Again, the gym bros got it right. This can induce hypertrophic gains over a sustained period of time. Training with high metabolic waste accumulation is pretty uncomfortable, however all training at some point should be uncomfortable. If you are in the “gen pop” category, metabolite waste training can be used to help put on some mass, however it is not the only way, and not necessarily the most effective way. A downside to this type of training is that it can induce some pretty heavy DOMS (Delayed onset muscle soreness).
Another downside, more important for athletic populations, is that the accumulation of waste product can affect the muscles ability to contract. This could be viewed upon 2 ways. At best (of the worst) case scenarios, they are not able to produce much force and are getting beaten in sprints, jumps etc. At worst, the muscle cannot contract (Or co-contract) with enough force nor fast enough during a high-risk manoeuvre such as a sidestep cut. This causes instability around the joint, and also hampers force dissipation, resulting in an injury to the athlete, side-lining them for weeks, months or in absolute worst-case scenarios, for good.
The inability to contract (Or co contract) during a higher risk manoeuvre such as a sidestep cut, causes them to get injured. This is not to say you should never use high metabolic waste training as an athlete, but if you are going to implement it then you should use it sensibly and far away from game time or intense training. Ideally, it would be an off-season tool or used to try and isolate smaller muscle groups such as shoulders and arms.
Heavy weight, low repetition training for hypertrophy
On the opposite end of the spectrum you have lifting heavier weights for lower reps for hypertrophy. This method of training is popular in strength sports, because it gets a good blend of practising skill acquisition under heavier loads (Practising movement patterns, gaining neural adaptations etc) as well as undergoing skeletal muscle architectural and structural adaptations. The advantage of this type of training is that you get stronger, alongside putting on mass. Heavy loads would be classed as anywhere in the range of 75-85% 1rm for hypertrophy. Loads over 85% tend not to have much of an effect on hypertrophy because it becomes 1) very much a neural / technique element to lifting and 2) you cannot perform much volume work at loads exceeding 85%. Volume is a large driver of hypertrophy (As discussed later).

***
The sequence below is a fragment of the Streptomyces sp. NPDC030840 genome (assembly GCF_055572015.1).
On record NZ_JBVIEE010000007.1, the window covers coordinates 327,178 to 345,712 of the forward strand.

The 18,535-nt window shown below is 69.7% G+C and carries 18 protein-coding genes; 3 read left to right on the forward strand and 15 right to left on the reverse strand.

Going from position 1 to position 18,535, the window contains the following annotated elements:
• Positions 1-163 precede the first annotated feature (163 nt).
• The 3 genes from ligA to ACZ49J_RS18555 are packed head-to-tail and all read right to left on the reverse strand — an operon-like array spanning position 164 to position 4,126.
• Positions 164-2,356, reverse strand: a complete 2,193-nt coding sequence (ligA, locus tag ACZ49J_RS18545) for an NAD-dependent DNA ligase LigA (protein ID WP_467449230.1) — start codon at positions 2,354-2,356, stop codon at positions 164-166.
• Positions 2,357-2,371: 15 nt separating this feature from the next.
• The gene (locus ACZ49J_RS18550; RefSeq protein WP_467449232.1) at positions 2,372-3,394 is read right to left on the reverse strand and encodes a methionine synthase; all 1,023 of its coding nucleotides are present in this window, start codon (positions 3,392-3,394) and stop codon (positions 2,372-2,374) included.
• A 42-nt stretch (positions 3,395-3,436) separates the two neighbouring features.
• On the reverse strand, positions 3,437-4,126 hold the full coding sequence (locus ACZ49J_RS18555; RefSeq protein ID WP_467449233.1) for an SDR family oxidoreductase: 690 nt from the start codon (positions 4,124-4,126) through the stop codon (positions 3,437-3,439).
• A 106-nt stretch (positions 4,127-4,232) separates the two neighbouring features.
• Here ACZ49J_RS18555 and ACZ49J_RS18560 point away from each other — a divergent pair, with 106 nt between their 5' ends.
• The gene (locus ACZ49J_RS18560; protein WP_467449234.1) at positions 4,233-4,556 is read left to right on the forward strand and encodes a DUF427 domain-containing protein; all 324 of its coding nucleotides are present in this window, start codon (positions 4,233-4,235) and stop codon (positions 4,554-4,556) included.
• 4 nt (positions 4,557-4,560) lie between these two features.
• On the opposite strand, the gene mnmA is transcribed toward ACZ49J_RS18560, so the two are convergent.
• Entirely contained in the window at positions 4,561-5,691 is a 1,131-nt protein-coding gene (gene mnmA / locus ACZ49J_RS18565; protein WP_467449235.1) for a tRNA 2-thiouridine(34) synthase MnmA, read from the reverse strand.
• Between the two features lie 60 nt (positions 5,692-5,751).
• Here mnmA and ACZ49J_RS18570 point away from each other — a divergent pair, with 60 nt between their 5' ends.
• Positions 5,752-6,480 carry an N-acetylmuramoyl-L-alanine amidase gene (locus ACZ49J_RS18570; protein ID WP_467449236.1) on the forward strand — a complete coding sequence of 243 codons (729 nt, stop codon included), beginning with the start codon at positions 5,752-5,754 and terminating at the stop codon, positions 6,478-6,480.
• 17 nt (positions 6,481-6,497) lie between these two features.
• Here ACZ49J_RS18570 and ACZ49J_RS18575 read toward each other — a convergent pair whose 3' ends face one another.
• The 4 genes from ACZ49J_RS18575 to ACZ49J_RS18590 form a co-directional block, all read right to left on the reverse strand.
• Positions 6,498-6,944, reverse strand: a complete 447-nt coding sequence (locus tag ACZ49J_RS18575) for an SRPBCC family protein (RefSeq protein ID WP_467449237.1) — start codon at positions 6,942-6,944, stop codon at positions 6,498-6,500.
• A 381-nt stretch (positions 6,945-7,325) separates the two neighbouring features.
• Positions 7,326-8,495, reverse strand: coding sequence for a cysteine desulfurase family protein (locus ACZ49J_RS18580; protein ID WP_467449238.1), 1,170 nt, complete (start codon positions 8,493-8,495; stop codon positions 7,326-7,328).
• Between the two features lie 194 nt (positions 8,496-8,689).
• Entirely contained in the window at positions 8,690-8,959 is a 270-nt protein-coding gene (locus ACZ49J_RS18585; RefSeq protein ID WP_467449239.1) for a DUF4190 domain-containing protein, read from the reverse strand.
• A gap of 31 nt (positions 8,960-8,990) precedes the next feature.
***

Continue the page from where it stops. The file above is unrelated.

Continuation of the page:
A consideration for this style of training is the effect of fatigue, particularly axial fatigue. When performing this type of training, exercises implemented are typically big compound movements. Squats, deadlifts etc. These carry a greater fatiguing effect on the whole body, particularly through the spine. The spine is important as it is connected to the Central nervous system (CNS) which controls the body. Accumulated fatigue to the CNS can cause a decrease in drive, thus performance. When performing these exercises, you are also at higher risk of injury due to the higher loads on the bar. Adequate recovery between sets, and sessions is of paramount importance. Again, this can be used in Gen pop fairly simply, just adjust it around your life if necessary. For athlete’s, consideration around training and games is important. The nature of your sport may also impact this. For example, if you are a front row forward, doing heavy squats before scrum practise might be a bad idea..
A mid-range approach is often used. Moderate intensity through a moderate repetition range for athletes. If you are within the gen pop category you have far more scope to play with things. Combining both heavy . low reps and light / high reps can often work. Pick 1-3 compound movements (Depending on your session style) for heavy / mid-range work) then pick some isolation work for the high rep / low load training. Keep progressing this over time. If you are unsure on progression, check out my previous article on progressive overload (https://www.stewartathleticdevelopment.com/post/what-drives-progression-the-key-to-understanding-and-implementing-progressive-overload).
There are also some training techniques, which I will highlight briefly, that can be used for hypertrophy:
Drop sets – perform 1-3 top working sets before working down the weights. E.g if you were squatting 3 plates you might go 2×6 @140kg, 1×12@ 100kg, 1×20@ 60kg
Super sets – This is where you perform 2 exercises that are separated by a small margin e.g 30s. this is typically performed in an agonistic / antagonistic manner. E.g performing dumbbell bench press, 30s rest then dumbbell rows & then taking your full recovery. This is an effective way to get a lot of work in a short time frame.
Pyramid sets – This is where the repetitions decrease per working set, but the weight increases. E.g a set of 12 at 80kg, a set of 10 at 90kg and a set of 8 at 100kg would be a pyramid set